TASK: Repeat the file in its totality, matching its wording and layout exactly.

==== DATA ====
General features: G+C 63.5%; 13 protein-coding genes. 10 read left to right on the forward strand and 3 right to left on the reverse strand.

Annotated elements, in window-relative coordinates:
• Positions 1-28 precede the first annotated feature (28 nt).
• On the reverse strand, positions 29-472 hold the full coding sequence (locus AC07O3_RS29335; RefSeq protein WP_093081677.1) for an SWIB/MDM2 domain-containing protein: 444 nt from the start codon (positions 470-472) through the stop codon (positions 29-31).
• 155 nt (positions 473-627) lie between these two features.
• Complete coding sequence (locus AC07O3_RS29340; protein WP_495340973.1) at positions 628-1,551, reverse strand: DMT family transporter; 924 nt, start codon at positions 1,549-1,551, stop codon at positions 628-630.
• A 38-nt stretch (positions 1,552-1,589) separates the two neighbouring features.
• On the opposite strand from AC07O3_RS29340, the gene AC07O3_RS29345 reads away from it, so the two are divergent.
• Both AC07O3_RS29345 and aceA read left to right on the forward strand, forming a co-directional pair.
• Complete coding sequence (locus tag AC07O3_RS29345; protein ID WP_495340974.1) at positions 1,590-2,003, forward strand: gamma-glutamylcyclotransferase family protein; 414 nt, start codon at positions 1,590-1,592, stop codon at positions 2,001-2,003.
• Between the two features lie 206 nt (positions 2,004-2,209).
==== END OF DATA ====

General features: G+C 63.5%; 13 protein-coding genes. 10 read left to right on the forward strand and 3 right to left on the reverse strand.

Annotated elements, in window-relative coordinates:
• Positions 1-28 precede the first annotated feature (28 nt).
• On the reverse strand, positions 29-472 hold the full coding sequence (locus AC07O3_RS29335; RefSeq protein WP_093081677.1) for an SWIB/MDM2 domain-containing protein: 444 nt from the start codon (positions 470-472) through the stop codon (positions 29-31).
• 155 nt (positions 473-627) lie between these two features.
• Complete coding sequence (locus AC07O3_RS29340; protein WP_495340973.1) at positions 628-1,551, reverse strand: DMT family transporter; 924 nt, start codon at positions 1,549-1,551, stop codon at positions 628-630.
• A 38-nt stretch (positions 1,552-1,589) separates the two neighbouring features.
• On the opposite strand from AC07O3_RS29340, the gene AC07O3_RS29345 reads away from it, so the two are divergent.
• Both AC07O3_RS29345 and aceA read left to right on the forward strand, forming a co-directional pair.
• Complete coding sequence (locus tag AC07O3_RS29345; protein ID WP_495340974.1) at positions 1,590-2,003, forward strand: gamma-glutamylcyclotransferase family protein; 414 nt, start codon at positions 1,590-1,592, stop codon at positions 2,001-2,003.
• Between the two features lie 206 nt (positions 2,004-2,209).